Does the Bible Teach That The Return of Jesus Would Be Soon After His Ascension, or Much Later? + Sea Dragons and Leviathans in the Bible?!

Hello friends and happy Thursday! Another day in quarantine, another dollar, I guess. One interesting thing for us today is that our family went to Carmel Beach and had a good time, even though it was chilly. My son and I did some metal-detecting and actually found a Morgan dime (1916-1945) in the sands at Carmel – about 12-13 inches deep. Very cool!

Today’s episode is another Second-coming, End times episode, because our focus passage in 2nd Peter 3 is focused on the return of Jesus. Before we get to that, however, I should mention Psalms 74:

You divided the sea with your strength;
you smashed the heads of the sea monsters in the water;
14 you crushed the heads of Leviathan;
you fed him to the creatures of the desert.

Psalms 74:13-14

So – does the Bible actually teach that there are sea-monsters? And the interesting answer is: It depends on what you mean by sea-monsters! In a modern and scientific age, we know that the ocean is full of large and fascinating sea creatures like Blue whales, giant oarfish (up to 36 feet long!), sunfish, various sharks, colossal squid, and possibly other strange and extremely large creatures that could be categorized as a ‘monster’ in some ways. The Hebrew word used in vs 13 is, ‘tannîyn, tan-neen’ and it has a wide semantic range in the Hebrew Bible – meaning that this one word can refer to several different creatures, including the ‘serpent that Aaron’s rod became when he cast it down in front of Pharoah. Perhaps Ezekiel 29:3 gives us a pretty good clue as to the identity of this creature:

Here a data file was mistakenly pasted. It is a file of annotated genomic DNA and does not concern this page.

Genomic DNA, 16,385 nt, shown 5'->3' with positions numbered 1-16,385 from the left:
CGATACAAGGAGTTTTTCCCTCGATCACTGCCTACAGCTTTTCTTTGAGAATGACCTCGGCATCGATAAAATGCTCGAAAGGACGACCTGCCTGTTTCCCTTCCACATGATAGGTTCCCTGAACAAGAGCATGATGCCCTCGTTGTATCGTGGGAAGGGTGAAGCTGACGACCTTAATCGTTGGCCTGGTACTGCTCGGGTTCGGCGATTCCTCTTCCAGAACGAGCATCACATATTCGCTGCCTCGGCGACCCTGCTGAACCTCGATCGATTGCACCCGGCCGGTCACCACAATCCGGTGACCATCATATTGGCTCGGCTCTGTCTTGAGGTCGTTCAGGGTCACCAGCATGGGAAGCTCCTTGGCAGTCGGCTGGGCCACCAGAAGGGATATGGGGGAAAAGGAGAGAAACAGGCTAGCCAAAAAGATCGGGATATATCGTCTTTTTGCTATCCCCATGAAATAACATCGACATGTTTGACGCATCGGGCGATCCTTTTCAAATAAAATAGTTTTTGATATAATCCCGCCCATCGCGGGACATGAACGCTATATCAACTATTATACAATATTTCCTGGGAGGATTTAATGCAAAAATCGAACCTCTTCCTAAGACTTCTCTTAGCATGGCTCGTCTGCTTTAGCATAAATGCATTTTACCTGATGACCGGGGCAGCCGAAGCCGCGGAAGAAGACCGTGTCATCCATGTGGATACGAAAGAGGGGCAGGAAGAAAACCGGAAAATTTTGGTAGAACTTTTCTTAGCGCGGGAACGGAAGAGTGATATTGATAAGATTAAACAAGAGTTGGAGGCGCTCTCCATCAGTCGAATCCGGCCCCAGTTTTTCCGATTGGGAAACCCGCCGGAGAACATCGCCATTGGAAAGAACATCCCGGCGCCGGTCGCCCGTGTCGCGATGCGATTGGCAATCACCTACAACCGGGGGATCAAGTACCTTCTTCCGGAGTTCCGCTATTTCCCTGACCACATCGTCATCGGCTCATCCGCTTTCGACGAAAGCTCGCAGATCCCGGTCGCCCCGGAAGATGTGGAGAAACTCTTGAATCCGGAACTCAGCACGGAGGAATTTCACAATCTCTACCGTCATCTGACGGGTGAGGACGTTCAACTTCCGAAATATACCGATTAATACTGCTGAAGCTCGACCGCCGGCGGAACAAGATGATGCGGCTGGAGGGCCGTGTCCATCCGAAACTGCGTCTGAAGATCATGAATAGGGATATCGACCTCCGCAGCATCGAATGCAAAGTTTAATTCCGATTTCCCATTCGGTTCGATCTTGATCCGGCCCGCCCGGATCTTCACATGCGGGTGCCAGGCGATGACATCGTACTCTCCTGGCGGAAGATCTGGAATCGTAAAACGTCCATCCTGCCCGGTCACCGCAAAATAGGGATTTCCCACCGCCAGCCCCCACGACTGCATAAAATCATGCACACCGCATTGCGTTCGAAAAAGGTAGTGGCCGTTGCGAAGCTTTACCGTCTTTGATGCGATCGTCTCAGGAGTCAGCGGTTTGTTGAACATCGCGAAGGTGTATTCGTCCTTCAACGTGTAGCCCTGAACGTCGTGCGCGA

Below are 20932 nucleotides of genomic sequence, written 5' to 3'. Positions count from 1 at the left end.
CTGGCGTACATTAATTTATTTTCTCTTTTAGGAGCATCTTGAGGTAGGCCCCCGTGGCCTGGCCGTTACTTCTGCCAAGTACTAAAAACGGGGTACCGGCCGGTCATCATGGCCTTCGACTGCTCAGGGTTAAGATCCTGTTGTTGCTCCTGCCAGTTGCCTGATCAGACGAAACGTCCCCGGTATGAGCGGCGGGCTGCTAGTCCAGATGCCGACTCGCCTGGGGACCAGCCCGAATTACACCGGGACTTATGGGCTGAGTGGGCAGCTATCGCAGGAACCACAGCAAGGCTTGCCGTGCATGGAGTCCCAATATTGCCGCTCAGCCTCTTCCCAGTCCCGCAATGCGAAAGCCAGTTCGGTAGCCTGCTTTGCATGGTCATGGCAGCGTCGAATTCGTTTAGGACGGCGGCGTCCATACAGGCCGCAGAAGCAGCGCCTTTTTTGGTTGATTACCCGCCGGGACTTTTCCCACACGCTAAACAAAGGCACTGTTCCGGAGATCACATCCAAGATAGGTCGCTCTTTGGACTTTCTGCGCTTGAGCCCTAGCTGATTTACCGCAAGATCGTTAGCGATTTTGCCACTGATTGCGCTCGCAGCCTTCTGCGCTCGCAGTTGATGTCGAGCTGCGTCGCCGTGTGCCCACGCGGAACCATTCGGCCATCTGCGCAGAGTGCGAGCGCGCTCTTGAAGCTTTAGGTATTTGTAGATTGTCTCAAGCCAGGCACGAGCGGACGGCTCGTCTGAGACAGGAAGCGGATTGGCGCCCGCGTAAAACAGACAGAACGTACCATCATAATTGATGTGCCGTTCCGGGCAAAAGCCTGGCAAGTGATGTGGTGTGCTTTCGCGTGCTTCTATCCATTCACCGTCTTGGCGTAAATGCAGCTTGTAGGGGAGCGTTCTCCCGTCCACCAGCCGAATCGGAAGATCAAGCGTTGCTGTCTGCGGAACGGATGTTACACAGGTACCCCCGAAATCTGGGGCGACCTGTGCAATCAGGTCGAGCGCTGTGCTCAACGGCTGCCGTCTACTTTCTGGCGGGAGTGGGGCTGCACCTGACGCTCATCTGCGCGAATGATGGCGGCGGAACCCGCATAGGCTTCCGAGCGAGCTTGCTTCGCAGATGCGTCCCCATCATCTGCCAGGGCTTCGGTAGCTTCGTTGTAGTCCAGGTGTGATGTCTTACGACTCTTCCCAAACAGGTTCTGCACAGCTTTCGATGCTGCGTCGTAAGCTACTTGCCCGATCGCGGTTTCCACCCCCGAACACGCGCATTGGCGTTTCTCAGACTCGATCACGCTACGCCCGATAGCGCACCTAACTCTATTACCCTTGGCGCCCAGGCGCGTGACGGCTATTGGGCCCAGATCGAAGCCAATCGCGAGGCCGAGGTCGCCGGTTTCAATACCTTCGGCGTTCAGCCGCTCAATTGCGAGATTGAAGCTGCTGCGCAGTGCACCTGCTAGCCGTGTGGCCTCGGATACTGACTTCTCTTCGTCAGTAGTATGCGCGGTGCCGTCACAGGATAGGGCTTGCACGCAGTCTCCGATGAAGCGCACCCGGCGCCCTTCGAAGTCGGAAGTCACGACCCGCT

Speak to him and say, ‘This is what the Lord God says:Look, I am against you, Pharaoh king of Egypt,the great monster lying in the middle of his Nile,who says, “My Nile is my own;I made it for myself.”

Ezekiel 29:3

Could a Nile Crocodile be at least one of the translations for tanniyn? I certainly think it is possible, and fits the context the Psalms passage pretty well. The second word used, translated as ‘Leviathan’ here, is a bit more tricky. The Hebrew is ‘livyâthân, liv-yaw-thawn” and we discussed that word in depth on episode 42, what is Leviathan? This was our conclusion then:

The root of the word comes from a word meaning wreathed, or joined together, and can perhaps give the impression of a long creature, possibly with segments or ridges. Some speculate that the leviathan was a sea dragon, or perhaps a now extinct species of water-dinosaur, or perhaps an extinct or undiscovered sea-monster of some sort. Apparently its mouth is very dangerous, and its skin is very hard. Given the description in Isaiah 27:1 of a ‘twisting’ serpent, I think a saltwater crocodile is a good possibility. These creatures can reach astounding lengths and sizes, even today, and could possibly have been larger in antiquity. Salties today can grow to 20 feet long, and weigh over 2300 pounds. Nile crocodiles used to kill around 1000 people per year, and still kill hundreds of people per year, so they match the ferocity that is attributed to leviathan in this passage. Possible the leviathan was a, now extinct forebear of modern Nile and Saltwater crocodiles, or perhaps it was a now extinct sea creature that is not really included in the fossil record as of yet. Perhaps as well it was some sort of large and fierce shark – another modern animal that could fit most of the biblical description of the leviathan. I wish I could give a more definitive answer – I’m pretty strongly team hippo on the behemoth, but way more open on the leviathan.